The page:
Uber for trucks causes major disruption for traditional ground logistics and freight brokerage market
Connected trucks will be integral to future logistics and freight operations as smart trucks will be a necessity in smart cities. By 2020, 35 million trucks are expected to be connected with digital freight solutions and autonomous technologies, transforming the trucking industry into a smarter, efficient and more productive sector.
The unaddressed challenge of under-utilised truck capacity will provide original equipment manufacturers (OEMs) and telematics service providers (TSPs) the opportunity to invest or partner with freight aggregation companies and become one-stop solution providers for fleet operators.
Frost & Sullivan’s recent analysis, Developments in the Global Connected Truck Market Shaping the Future of Logistics, finds the market is projected to grow at a CAGR of 40.9%, garnering $20.5 billion by 2020. The study examines key trends in the connected truck market that will influence the future of logistics including Uber for Trucks, Internet of Things (IoT) in Trucks, Artificial Intelligence, Autonomous Technologies, and 3D Printing.
“The logistics industry is expanding to include unconventional players, resulting in innovative and unique value-added services,” said Frost & Sullivan Mobility senior analyst Krishna Chaithanya Bathala.
“As logistics service providers (LSPs) shift from mere outsourced logistics to more non-asset-based and end-to-end, integrated, demand-driven logistics, with an extensive e-business focus on all logistics operations, technologies such as real-time data, sensorisation and intelligent autonomous machines, will accelerate the transformation of the logistics and supply chain industry.”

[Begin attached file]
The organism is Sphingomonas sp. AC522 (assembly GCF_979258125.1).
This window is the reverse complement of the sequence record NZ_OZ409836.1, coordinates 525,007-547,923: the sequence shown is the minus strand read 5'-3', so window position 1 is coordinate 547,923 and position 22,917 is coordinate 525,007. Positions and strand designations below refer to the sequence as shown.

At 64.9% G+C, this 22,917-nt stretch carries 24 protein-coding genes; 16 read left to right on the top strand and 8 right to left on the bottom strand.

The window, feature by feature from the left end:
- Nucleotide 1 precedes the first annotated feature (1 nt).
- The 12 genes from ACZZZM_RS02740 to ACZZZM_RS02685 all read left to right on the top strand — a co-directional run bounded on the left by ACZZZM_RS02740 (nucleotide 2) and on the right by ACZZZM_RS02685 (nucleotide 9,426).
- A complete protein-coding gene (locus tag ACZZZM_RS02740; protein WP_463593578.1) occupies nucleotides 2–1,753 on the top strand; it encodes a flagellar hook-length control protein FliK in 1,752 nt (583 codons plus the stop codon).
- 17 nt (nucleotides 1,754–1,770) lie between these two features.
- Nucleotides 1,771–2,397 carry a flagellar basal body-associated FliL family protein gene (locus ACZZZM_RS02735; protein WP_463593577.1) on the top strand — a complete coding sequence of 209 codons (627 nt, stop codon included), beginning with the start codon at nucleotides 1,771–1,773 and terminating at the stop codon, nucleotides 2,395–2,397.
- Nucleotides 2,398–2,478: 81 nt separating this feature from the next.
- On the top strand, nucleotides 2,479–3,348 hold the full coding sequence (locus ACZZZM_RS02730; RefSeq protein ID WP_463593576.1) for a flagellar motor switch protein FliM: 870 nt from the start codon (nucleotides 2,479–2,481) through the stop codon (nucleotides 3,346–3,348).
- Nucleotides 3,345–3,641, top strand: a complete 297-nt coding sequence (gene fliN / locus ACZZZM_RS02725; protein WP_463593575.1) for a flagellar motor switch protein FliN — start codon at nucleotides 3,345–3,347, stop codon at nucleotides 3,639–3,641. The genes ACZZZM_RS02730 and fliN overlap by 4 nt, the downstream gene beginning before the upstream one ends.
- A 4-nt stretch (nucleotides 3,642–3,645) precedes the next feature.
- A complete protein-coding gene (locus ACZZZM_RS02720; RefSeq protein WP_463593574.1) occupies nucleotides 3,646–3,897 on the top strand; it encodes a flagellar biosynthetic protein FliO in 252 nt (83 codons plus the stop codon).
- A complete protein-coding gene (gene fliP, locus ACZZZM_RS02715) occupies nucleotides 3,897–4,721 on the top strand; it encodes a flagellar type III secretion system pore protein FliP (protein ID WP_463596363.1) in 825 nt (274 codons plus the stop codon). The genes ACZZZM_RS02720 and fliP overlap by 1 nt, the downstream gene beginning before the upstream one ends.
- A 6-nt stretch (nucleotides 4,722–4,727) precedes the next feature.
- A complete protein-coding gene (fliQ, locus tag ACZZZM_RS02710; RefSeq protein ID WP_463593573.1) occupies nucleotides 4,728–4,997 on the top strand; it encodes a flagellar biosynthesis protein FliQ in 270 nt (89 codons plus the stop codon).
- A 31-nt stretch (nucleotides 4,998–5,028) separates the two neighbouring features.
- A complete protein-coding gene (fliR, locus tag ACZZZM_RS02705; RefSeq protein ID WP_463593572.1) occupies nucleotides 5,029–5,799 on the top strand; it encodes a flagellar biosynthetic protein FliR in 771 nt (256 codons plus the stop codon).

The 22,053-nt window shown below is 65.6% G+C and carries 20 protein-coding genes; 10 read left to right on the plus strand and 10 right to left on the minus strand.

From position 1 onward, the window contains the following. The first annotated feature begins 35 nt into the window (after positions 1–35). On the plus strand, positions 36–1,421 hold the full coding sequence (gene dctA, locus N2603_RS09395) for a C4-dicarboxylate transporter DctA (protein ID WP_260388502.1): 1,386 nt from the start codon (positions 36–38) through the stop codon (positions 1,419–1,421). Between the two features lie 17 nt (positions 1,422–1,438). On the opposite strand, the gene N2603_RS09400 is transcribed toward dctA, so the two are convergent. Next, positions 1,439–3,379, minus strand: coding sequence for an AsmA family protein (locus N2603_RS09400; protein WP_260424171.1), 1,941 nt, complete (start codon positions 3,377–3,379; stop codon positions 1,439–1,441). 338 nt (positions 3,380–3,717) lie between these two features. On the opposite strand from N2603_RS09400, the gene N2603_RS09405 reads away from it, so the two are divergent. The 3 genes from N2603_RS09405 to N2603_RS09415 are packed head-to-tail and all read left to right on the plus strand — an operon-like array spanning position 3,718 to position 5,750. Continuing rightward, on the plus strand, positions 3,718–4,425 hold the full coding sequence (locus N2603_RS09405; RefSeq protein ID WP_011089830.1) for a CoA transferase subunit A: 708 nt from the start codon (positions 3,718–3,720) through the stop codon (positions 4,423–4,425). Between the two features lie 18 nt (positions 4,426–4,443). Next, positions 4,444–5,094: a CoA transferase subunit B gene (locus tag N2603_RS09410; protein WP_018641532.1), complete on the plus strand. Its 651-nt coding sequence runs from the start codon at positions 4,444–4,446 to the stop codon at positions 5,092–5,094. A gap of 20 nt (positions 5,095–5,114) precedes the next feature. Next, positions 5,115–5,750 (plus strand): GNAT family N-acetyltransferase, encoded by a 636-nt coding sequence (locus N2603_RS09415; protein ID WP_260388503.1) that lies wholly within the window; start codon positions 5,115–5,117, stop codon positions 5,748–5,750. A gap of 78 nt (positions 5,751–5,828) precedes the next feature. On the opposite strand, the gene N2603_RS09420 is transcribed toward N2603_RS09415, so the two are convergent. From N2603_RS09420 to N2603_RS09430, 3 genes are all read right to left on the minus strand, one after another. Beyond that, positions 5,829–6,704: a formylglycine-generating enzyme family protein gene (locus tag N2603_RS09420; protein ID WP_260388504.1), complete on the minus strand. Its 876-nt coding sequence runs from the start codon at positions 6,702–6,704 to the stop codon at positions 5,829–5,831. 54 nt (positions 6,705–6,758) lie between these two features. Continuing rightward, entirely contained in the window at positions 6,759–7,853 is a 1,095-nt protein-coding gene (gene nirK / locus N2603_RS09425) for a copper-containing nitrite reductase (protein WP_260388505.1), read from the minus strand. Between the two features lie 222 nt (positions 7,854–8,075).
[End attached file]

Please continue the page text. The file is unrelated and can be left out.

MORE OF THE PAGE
Telematics will be the key driver for supply chain automation. Value-added services, such as real-time traffic, tolling, routing and scheduling, parking, freight aggregation, as well as weigh station bypass, are gradually becoming mainstream telematics services.
To leverage the emerging opportunities, TSPs and OEMs must:
- Develop a brand-agnostic open platform: A single holistic platform with core fleet management solutions (FMS), value-added services, and back-office management software, such as transport management systems (TMS) and enterprise resource planning (ERP), will enhance operational efficiencies.
- Optimise first-mover advantage: Quickly identifying and implementing new services and solutions through collaborations with start-ups will generate value addition for customers.
- Develop a cloud-based logistics control tower: A central hub for the entire ecosystem can capture data across various stages of the supply chain and offer stakeholder-specific dashboards for custom viewership.
- Ensure data security: Partnering with network and data security vendors will enable end-to-end data encryption.
“By 2020, IoT use cases characterised by advanced machine-to-machine capabilities and sensor fusion will make the traditional supply chain models redundant,” added Bathala.
“The shift away from vehicle-centric platforms to IoT-based platforms that connect vehicles, warehouses, and infrastructure, is expanding opportunities for key ecosystem participants, such as Trimble, Geotab, Verizon Telematics, TomTom Telematics, Omnitracs, Daimler’s FleetBoard and RIO from Volkswagon Truck and Bus, which have developed innovative technology platforms, business models, and unique service offerings.”
Developments in the Global Connected Truck Market Shaping the Future of Logistics, is part of Frost & Sullivan’s Mobility Growth Partnership Subscription.
To access more information on this analysis, please visit: https://goo.gl/jFmzyU